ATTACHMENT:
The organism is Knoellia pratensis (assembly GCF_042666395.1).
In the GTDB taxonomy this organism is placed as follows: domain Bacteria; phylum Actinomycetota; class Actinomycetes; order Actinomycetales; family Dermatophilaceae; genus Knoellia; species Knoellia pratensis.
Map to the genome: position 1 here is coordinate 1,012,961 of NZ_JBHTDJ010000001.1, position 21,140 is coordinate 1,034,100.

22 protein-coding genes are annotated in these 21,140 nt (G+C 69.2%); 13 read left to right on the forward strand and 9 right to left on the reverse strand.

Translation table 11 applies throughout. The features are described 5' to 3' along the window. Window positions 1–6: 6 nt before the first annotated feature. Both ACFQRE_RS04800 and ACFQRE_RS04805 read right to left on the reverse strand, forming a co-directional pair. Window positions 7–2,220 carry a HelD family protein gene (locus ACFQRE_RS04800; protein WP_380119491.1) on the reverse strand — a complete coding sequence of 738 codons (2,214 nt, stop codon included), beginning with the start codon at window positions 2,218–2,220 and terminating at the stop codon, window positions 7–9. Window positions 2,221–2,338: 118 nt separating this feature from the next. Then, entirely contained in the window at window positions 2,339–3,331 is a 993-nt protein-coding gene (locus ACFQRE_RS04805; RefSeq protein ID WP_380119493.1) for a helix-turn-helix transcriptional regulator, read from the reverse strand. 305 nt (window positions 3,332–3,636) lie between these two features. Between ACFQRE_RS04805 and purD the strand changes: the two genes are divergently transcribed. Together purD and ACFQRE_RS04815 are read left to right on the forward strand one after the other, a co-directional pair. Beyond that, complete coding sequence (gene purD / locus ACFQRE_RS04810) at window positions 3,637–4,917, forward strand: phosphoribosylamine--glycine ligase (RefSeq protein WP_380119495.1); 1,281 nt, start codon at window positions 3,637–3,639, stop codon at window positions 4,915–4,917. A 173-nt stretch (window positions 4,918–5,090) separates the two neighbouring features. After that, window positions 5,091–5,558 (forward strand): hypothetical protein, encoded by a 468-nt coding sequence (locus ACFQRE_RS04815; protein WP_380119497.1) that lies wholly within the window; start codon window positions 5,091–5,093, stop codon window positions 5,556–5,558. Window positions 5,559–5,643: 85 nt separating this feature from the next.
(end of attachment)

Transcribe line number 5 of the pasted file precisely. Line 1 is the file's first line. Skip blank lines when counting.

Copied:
Translation table 11 applies throughout. The features are described 5' to 3' along the window. Window positions 1–6: 6 nt before the first annotated feature. Both ACFQRE_RS04800 and ACFQRE_RS04805 read right to left on the reverse strand, forming a co-directional pair. Window positions 7–2,220 carry a HelD family protein gene (locus ACFQRE_RS04800; protein WP_380119491.1) on the reverse strand — a complete coding sequence of 738 codons (2,214 nt, stop codon included), beginning with the start codon at window positions 2,218–2,220 and terminating at the stop codon, window positions 7–9. Window positions 2,221–2,338: 118 nt separating this feature from the next. Then, entirely contained in the window at window positions 2,339–3,331 is a 993-nt protein-coding gene (locus ACFQRE_RS04805; RefSeq protein ID WP_380119493.1) for a helix-turn-helix transcriptional regulator, read from the reverse strand. 305 nt (window positions 3,332–3,636) lie between these two features. Between ACFQRE_RS04805 and purD the strand changes: the two genes are divergently transcribed. Together purD and ACFQRE_RS04815 are read left to right on the forward strand one after the other, a co-directional pair. Beyond that, complete coding sequence (gene purD / locus ACFQRE_RS04810) at window positions 3,637–4,917, forward strand: phosphoribosylamine--glycine ligase (RefSeq protein WP_380119495.1); 1,281 nt, start codon at window positions 3,637–3,639, stop codon at window positions 4,915–4,917. A 173-nt stretch (window positions 4,918–5,090) separates the two neighbouring features. After that, window positions 5,091–5,558 (forward strand): hypothetical protein, encoded by a 468-nt coding sequence (locus ACFQRE_RS04815; protein WP_380119497.1) that lies wholly within the window; start codon window positions 5,091–5,093, stop codon window positions 5,556–5,558. Window positions 5,559–5,643: 85 nt separating this feature from the next.